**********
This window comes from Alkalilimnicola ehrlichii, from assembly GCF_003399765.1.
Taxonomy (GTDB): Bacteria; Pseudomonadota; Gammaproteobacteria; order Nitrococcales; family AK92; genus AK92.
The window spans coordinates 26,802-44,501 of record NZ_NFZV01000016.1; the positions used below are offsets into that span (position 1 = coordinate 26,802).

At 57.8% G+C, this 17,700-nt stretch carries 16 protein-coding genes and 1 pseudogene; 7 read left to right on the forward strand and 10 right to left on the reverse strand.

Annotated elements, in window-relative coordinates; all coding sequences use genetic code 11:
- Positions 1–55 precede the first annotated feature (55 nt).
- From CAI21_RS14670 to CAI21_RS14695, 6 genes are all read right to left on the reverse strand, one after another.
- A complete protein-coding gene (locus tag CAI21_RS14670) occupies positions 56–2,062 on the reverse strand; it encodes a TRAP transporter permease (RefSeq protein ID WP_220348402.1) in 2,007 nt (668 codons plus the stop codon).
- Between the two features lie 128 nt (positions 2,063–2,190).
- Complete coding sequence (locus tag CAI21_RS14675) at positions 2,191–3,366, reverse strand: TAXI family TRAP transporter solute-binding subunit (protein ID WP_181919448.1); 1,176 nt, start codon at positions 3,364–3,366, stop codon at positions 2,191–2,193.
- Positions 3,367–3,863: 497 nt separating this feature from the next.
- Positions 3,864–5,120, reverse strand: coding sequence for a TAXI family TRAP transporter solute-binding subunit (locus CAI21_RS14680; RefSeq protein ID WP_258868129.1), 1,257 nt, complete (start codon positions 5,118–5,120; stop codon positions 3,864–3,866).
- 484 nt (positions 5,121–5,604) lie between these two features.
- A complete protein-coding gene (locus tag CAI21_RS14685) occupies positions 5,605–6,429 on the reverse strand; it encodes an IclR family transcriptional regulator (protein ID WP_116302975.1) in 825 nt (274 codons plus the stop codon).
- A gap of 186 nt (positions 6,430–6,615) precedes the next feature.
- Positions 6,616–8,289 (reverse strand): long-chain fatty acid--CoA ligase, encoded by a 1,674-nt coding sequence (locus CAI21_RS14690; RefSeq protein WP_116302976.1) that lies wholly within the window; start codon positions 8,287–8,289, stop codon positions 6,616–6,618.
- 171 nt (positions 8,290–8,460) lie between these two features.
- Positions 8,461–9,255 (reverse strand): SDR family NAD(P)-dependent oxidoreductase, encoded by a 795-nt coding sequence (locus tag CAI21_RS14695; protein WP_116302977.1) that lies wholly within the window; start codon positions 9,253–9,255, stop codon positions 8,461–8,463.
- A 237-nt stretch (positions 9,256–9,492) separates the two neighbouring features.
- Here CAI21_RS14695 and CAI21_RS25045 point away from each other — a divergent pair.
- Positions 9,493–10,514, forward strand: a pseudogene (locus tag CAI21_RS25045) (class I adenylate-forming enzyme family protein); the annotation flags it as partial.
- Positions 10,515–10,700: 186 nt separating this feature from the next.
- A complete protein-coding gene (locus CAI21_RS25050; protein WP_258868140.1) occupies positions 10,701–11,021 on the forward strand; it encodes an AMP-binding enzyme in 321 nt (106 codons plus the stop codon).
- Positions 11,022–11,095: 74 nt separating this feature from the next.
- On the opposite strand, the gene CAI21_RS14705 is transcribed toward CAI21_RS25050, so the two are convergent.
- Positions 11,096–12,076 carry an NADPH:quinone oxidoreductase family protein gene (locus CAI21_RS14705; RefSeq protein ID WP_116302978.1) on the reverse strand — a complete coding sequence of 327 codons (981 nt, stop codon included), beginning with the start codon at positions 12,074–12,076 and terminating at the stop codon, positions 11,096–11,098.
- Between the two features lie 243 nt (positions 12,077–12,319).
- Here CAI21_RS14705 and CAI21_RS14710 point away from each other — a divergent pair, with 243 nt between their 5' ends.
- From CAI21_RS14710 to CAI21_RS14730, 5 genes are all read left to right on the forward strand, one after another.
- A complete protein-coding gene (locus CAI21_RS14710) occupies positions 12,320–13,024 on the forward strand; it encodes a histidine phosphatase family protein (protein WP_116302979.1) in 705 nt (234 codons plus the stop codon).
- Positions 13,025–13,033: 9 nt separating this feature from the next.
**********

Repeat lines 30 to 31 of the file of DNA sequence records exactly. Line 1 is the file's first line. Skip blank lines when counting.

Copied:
- A complete protein-coding gene (locus CAI21_RS14710) occupies positions 12,320–13,024 on the forward strand; it encodes a histidine phosphatase family protein (protein WP_116302979.1) in 705 nt (234 codons plus the stop codon).
- Positions 13,025–13,033: 9 nt separating this feature from the next.